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Guest post: Of China and guano

Following the La Niña-related floods in Queensland earlier this month food prices have spiked, adding to an already serious inflation crisis around the world and toppling the government of Tunisia. And while protesters in Tunis were hardly thinking of Queensland bananas or sugarcane as they mobbed the streets, the changing and dramatic climatic conditions that

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Links January 21: Ratcheting up

China’s loan cap. Caixin (h/t Naked Capitalism)China’s illusory decoupling. Asia TimesChina overheating. FT, Michael SainsburyOre price drivers. FTChina can beat inflation. Gavyn DaviesOre price record. BloombergOre volume record. The OzIndian exports the key to rally. ReutersChinese sabre rattling. Washington TimesMore US homes. Calculated RiskFinancialisation of cows. GMMRamp mining tax to pay for flood recovery. Ian

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Reader’s Question: Another visit to CentralBankopia

We received an e-mail from David this week. I really love your blog, and “get” nearly all the concepts on there now, but the one that I’ve never been able to grasp is your fiat currency “just print money” centralbankopia… You seem to be suggesting that the Federal Reserve should just “print money” as/when required,

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The Days of Easy Credit are Numbered

Back in December, I wrote the following: In the early-1990s, non-bank lenders entered the Australian mortgage market and began raising funds via securitisation on wholesale debt markets. The rise of these non-bank lenders caused an intensification of competition amongst mortgage lenders. With no formal regulator and no rules outside of regular trade practices and corporations law, they

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Consumer confidence takes another hit

Given that consumer confidence was already in the doldrums on the lead up to, and just after Christmas, it is little surprise that we note that one of the largest natural disasters in Australian history has given it a good kick while it is down. The Queensland floods have knocked the stuffing out of consumer

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Another round of pressure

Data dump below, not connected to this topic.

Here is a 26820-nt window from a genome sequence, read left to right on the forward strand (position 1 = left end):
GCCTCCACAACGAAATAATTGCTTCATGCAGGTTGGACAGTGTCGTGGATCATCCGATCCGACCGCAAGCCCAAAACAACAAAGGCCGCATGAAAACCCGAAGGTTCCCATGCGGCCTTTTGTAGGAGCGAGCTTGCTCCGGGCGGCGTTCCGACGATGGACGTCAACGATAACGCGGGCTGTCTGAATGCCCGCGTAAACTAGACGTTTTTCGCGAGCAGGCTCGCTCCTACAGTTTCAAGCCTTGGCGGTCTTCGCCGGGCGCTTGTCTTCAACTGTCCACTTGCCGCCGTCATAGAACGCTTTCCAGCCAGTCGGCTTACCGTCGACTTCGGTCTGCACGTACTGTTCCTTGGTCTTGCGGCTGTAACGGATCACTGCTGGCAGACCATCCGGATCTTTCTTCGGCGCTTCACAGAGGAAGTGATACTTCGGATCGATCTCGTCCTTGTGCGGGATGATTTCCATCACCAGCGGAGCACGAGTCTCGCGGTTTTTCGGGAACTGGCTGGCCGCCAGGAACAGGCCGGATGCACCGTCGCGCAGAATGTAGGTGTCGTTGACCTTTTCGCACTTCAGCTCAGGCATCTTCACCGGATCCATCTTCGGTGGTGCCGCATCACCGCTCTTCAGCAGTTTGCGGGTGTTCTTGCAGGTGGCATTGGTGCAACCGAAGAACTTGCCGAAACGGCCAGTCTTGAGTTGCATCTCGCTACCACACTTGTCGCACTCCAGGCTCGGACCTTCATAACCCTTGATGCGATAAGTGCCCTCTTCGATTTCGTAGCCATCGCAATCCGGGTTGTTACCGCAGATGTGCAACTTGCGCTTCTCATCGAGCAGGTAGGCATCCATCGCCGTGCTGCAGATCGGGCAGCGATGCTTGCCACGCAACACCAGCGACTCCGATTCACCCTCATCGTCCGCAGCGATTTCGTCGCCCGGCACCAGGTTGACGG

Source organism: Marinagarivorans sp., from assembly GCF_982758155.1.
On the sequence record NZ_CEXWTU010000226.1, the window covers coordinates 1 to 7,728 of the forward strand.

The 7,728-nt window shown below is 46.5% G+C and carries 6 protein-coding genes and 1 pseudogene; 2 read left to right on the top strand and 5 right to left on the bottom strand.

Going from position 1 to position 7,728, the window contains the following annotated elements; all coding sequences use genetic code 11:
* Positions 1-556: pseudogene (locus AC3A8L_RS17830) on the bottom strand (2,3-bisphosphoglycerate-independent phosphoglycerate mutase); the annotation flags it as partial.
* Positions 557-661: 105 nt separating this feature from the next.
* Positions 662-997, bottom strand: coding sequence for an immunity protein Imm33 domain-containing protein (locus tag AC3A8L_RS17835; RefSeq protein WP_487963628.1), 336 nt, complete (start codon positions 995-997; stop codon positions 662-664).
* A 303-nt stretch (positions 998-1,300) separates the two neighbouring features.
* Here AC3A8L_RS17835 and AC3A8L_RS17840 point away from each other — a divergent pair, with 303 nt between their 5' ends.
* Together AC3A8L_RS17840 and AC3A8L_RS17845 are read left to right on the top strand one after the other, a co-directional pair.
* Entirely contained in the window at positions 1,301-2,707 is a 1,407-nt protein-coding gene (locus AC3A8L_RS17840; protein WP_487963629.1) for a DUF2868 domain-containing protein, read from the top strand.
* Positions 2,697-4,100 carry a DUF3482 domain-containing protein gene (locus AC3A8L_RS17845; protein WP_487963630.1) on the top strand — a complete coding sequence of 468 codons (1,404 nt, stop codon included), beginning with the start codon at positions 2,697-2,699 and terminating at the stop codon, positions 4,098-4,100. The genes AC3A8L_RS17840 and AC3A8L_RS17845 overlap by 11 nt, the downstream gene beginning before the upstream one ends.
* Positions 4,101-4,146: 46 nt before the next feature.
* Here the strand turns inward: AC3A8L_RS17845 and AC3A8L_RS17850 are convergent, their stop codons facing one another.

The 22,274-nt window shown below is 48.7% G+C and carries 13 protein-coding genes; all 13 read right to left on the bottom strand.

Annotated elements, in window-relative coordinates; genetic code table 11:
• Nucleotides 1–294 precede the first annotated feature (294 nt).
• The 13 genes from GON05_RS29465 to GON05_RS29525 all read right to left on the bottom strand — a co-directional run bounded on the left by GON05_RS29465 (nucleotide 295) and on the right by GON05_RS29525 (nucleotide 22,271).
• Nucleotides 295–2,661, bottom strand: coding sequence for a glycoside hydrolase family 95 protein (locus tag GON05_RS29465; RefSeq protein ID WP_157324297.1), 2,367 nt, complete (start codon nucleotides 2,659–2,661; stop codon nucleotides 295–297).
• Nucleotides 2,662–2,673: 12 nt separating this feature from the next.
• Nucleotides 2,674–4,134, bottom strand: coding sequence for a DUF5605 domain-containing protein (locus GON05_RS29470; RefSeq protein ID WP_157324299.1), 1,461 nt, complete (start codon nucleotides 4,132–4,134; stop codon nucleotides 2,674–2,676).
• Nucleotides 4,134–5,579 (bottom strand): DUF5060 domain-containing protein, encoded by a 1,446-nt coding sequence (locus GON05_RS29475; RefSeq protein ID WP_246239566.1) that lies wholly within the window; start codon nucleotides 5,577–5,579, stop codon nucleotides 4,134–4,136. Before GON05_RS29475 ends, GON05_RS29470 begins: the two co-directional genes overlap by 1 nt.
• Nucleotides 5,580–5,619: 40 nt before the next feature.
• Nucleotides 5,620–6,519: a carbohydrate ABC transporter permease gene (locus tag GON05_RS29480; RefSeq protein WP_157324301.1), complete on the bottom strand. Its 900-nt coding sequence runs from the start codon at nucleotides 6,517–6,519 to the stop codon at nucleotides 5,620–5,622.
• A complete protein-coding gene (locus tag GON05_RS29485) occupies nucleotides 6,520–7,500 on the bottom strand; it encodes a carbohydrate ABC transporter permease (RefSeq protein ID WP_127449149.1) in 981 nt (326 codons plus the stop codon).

With one of the Banking overlords about to front up to a senate committee it is about time for the media to remind us all about the “pressure” they are under to raise rates. Australian banks remain under pressure to pass on higher interest rates to customers, as intense competition for funds from cash-strapped European

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Pillars of boom

Yesterday Bloomberg published an interesting article on Rio’s iron ore output: Production climbed to 50.1 million metric tons in the three months from 47.2 million tons in the same period a year earlier, according to a statement today from London-based Rio, the second-biggest exporter of the commodity. The figure beat a UBS AG estimate of

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Links January 20: Ore rocket

Ore approaching record high. BloombergCommodities bust. Zero HedgeAsian inflation. ReutersChina should get guarantee to buy euro. BloombergChina and Germany. FTIreland defaults. BloombergChina and the US, mutual interests. Martin WolfHow to get tough with China. Naked CapitalismChina NOT selling Treasuries. EconompicBanks want to raise again. SMHChina’s holiday home. Bernard Salt

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Links January 19: Chk Chk … Boom

Spend big on recovery. SMHNo Qld labour shortage. The AgeCommodities rocket. The OzAre banks fixed? Robert Peston(h/t nakedcapitalism)The tinkerbell market. Naked Capitalism, Zero HedgeGermany offers truth or dare to market. Calculated RiskMarket takes dare: Greece, Ireland, Portugal, Spain, Italy, BelgiumWorld bank vs China. FTChina’s Treasury holdings. Zero HedgeKashkari on US debt. BloombergCurrencies, controls and exports.

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More Planning Madness

An interesting article appeared today in the Fairfax press about the extortionate cost of land on the fringe of Australia’s capital cities. The value of land sold…rose 5.2 per cent to a median lot price of $186,629 over the year to September, or 2.8 per cent in the quarter alone. “Land price appreciation is a key cause of

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The bill rises, feds have no idea.

As we said when the Queensland disaster was underway. It is becoming an economic reality that the $5 billion price tag will be far too low; Today we note the ANZ is estimating a number 4 times the original estimate. The rebuild effort in the aftermath of Queensland’s floods could top $20 billion, according to

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Maxed out

While retail is floundering, manufacturing is dying and new housing credit is falling we note that Australians are still maxing out their credit cards, and when they have, they are just getting a new one. Australians have racked up a record $48.8 billion in debt on credit cards while banks wring hard-pressed families with interest

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S&P’s missing $400 billion

Regular readers will recall that this year’s coverage began with the unwholesome news that S&P were in the process of downgrading Australia’s BICRA score – the credit rating given to the Australian financial system. This blogger has chopped a rather important chart from the primary BICRA document (see above, full document below) in order to

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Tough choice

A slew of material out yesterday and today has bearing on the medium term outlook for interest rates. First, Reuters reported uncomfortable news on inflation: A private gauge of Australian consumer prices showed annual inflation ran above target in December, with price pressures likely to grow as the Queensland floods push up food costs. The